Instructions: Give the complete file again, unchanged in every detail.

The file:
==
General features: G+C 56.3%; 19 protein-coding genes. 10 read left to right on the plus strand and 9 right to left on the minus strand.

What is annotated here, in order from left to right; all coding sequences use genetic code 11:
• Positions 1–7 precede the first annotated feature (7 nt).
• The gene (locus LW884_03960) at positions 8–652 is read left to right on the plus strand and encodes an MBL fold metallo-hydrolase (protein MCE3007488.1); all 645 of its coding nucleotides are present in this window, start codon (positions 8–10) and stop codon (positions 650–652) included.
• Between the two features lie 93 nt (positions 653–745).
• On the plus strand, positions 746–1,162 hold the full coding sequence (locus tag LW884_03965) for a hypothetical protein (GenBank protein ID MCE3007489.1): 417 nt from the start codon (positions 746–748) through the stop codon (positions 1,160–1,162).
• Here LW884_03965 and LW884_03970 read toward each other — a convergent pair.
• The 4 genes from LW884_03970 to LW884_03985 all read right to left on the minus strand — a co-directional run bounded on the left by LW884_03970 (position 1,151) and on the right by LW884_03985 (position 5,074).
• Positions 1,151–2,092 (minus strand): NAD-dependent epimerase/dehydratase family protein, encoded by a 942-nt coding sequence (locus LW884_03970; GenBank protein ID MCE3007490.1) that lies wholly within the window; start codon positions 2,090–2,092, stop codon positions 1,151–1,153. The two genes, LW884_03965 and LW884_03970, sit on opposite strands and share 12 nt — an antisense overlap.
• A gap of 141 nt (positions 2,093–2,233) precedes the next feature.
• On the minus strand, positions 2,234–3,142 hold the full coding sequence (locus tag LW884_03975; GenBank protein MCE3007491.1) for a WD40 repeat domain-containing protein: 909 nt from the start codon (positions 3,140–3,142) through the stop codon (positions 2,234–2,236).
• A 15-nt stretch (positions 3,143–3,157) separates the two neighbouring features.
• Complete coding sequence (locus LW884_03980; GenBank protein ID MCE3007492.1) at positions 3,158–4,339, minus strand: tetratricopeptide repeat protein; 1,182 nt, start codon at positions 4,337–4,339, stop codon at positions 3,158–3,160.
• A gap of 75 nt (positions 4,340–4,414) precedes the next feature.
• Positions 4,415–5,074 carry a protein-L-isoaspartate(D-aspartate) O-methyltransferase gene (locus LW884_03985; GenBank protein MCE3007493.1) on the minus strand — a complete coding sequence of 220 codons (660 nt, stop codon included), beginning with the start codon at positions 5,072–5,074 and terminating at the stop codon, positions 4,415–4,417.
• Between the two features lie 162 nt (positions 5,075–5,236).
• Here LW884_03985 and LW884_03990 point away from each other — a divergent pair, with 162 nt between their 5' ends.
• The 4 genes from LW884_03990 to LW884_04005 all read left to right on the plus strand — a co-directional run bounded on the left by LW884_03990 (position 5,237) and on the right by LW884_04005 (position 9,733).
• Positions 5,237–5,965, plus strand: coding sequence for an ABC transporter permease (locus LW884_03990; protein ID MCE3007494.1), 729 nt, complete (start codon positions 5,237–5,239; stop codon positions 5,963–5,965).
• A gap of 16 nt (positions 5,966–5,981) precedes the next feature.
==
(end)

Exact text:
General features: G+C 56.3%; 19 protein-coding genes. 10 read left to right on the plus strand and 9 right to left on the minus strand.

What is annotated here, in order from left to right; all coding sequences use genetic code 11:
• Positions 1–7 precede the first annotated feature (7 nt).
• The gene (locus LW884_03960) at positions 8–652 is read left to right on the plus strand and encodes an MBL fold metallo-hydrolase (protein MCE3007488.1); all 645 of its coding nucleotides are present in this window, start codon (positions 8–10) and stop codon (positions 650–652) included.
• Between the two features lie 93 nt (positions 653–745).
• On the plus strand, positions 746–1,162 hold the full coding sequence (locus tag LW884_03965) for a hypothetical protein (GenBank protein ID MCE3007489.1): 417 nt from the start codon (positions 746–748) through the stop codon (positions 1,160–1,162).
• Here LW884_03965 and LW884_03970 read toward each other — a convergent pair.
• The 4 genes from LW884_03970 to LW884_03985 all read right to left on the minus strand — a co-directional run bounded on the left by LW884_03970 (position 1,151) and on the right by LW884_03985 (position 5,074).
• Positions 1,151–2,092 (minus strand): NAD-dependent epimerase/dehydratase family protein, encoded by a 942-nt coding sequence (locus LW884_03970; GenBank protein ID MCE3007490.1) that lies wholly within the window; start codon positions 2,090–2,092, stop codon positions 1,151–1,153. The two genes, LW884_03965 and LW884_03970, sit on opposite strands and share 12 nt — an antisense overlap.
• A gap of 141 nt (positions 2,093–2,233) precedes the next feature.
• On the minus strand, positions 2,234–3,142 hold the full coding sequence (locus tag LW884_03975; GenBank protein MCE3007491.1) for a WD40 repeat domain-containing protein: 909 nt from the start codon (positions 3,140–3,142) through the stop codon (positions 2,234–2,236).
• A 15-nt stretch (positions 3,143–3,157) separates the two neighbouring features.
• Complete coding sequence (locus LW884_03980; GenBank protein ID MCE3007492.1) at positions 3,158–4,339, minus strand: tetratricopeptide repeat protein; 1,182 nt, start codon at positions 4,337–4,339, stop codon at positions 3,158–3,160.
• A gap of 75 nt (positions 4,340–4,414) precedes the next feature.
• Positions 4,415–5,074 carry a protein-L-isoaspartate(D-aspartate) O-methyltransferase gene (locus LW884_03985; GenBank protein MCE3007493.1) on the minus strand — a complete coding sequence of 220 codons (660 nt, stop codon included), beginning with the start codon at positions 5,072–5,074 and terminating at the stop codon, positions 4,415–4,417.
• Between the two features lie 162 nt (positions 5,075–5,236).
• Here LW884_03985 and LW884_03990 point away from each other — a divergent pair, with 162 nt between their 5' ends.
• The 4 genes from LW884_03990 to LW884_04005 all read left to right on the plus strand — a co-directional run bounded on the left by LW884_03990 (position 5,237) and on the right by LW884_04005 (position 9,733).
• Positions 5,237–5,965, plus strand: coding sequence for an ABC transporter permease (locus LW884_03990; protein ID MCE3007494.1), 729 nt, complete (start codon positions 5,237–5,239; stop codon positions 5,963–5,965).
• A gap of 16 nt (positions 5,966–5,981) precedes the next feature.